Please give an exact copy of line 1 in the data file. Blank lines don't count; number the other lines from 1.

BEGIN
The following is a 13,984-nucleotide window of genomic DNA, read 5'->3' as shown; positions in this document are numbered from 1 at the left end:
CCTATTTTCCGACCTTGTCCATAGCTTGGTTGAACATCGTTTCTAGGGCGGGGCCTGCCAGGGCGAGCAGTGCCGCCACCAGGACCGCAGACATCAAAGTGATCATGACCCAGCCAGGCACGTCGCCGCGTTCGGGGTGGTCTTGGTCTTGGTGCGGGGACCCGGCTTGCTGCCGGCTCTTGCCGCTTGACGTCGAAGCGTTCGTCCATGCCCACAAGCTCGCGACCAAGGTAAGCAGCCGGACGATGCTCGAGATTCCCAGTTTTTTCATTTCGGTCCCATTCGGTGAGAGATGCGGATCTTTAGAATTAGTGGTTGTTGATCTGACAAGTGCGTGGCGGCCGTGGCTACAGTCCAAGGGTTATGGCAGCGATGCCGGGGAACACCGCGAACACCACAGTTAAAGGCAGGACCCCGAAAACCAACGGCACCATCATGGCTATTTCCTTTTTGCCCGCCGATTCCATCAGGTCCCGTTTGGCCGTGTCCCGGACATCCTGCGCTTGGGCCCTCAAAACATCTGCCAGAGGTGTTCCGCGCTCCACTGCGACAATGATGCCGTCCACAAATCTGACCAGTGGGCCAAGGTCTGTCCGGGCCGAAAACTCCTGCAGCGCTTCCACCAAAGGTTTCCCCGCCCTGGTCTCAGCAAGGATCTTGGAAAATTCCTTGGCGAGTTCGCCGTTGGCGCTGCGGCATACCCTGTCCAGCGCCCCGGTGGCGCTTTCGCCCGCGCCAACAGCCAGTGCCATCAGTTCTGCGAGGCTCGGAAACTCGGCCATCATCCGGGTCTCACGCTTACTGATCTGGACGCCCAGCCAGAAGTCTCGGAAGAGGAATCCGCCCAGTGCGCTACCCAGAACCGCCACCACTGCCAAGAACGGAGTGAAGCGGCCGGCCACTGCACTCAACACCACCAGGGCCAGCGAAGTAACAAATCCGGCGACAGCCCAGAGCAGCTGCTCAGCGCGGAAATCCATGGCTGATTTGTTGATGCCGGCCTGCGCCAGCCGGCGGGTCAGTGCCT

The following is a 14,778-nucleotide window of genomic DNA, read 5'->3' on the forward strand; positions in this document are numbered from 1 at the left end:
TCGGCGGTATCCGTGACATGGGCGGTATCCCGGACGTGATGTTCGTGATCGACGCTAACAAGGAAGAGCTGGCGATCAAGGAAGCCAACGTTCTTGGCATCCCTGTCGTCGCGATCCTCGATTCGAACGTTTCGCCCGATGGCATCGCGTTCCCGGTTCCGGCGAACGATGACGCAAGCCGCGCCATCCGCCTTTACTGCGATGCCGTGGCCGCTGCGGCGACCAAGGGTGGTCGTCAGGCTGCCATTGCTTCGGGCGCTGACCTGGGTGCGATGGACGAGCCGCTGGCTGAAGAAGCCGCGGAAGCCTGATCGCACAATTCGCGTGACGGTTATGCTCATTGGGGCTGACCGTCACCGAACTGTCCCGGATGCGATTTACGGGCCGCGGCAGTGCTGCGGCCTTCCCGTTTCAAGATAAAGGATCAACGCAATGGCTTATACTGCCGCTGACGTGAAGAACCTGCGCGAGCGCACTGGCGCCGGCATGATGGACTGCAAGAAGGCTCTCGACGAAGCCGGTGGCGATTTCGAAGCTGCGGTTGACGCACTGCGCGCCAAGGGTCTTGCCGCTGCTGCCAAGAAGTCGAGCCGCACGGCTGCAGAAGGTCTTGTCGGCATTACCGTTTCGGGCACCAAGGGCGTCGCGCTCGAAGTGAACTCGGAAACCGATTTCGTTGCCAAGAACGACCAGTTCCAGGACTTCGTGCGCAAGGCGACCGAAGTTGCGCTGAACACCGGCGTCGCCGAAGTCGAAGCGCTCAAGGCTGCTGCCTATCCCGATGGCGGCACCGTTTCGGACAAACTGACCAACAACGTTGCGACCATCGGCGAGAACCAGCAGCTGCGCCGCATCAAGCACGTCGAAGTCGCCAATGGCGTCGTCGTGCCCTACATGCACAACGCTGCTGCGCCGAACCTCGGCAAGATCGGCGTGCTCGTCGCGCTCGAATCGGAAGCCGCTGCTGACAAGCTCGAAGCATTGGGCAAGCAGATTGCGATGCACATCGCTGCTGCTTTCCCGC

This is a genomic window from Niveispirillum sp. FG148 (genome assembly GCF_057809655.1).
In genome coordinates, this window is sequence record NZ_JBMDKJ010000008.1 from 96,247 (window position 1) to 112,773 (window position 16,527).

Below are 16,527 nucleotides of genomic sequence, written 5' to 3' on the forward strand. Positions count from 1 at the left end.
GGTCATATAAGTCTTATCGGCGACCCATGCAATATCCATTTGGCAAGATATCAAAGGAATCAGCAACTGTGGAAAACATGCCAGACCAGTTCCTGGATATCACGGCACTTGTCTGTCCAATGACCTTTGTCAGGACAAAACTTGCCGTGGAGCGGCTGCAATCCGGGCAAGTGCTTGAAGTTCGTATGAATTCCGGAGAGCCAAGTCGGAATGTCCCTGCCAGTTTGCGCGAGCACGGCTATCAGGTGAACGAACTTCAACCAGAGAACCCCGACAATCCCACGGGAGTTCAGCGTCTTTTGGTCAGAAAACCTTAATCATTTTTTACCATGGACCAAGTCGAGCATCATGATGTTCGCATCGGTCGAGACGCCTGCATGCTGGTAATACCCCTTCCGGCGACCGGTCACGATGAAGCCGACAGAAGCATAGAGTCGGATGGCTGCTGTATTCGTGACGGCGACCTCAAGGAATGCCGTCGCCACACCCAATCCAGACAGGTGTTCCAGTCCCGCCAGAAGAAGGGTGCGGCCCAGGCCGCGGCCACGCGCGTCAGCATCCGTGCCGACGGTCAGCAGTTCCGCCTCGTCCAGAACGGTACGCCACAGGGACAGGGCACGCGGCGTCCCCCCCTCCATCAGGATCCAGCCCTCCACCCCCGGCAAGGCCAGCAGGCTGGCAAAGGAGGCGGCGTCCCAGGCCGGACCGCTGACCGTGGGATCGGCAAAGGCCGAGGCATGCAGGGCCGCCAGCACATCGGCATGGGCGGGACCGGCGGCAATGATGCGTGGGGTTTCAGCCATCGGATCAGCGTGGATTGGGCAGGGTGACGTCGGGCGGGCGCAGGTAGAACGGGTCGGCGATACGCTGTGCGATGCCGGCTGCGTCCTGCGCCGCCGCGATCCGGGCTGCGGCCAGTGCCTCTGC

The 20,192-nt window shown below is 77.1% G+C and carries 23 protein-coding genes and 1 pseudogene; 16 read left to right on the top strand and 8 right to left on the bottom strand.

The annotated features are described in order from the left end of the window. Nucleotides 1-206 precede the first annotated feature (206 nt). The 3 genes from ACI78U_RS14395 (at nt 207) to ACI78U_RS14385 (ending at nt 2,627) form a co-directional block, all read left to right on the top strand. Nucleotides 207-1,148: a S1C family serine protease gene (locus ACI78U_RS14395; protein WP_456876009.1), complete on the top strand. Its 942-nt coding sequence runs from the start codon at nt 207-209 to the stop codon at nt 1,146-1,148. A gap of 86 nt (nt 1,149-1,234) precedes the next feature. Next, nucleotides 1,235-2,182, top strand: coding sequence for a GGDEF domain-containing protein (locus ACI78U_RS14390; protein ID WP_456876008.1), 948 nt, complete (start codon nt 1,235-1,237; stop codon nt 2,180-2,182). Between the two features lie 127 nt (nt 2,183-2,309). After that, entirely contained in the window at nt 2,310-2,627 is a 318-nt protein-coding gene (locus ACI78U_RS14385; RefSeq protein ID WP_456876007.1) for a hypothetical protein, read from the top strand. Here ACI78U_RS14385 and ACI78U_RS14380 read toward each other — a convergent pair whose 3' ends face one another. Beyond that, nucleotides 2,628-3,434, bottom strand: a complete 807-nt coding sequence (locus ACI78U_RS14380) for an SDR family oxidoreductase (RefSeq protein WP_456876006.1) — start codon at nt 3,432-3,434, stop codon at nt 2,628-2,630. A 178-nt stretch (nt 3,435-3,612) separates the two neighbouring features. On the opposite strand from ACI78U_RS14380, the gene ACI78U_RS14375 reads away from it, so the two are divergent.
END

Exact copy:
The following is a 13,984-nucleotide window of genomic DNA, read 5'->3' as shown; positions in this document are numbered from 1 at the left end: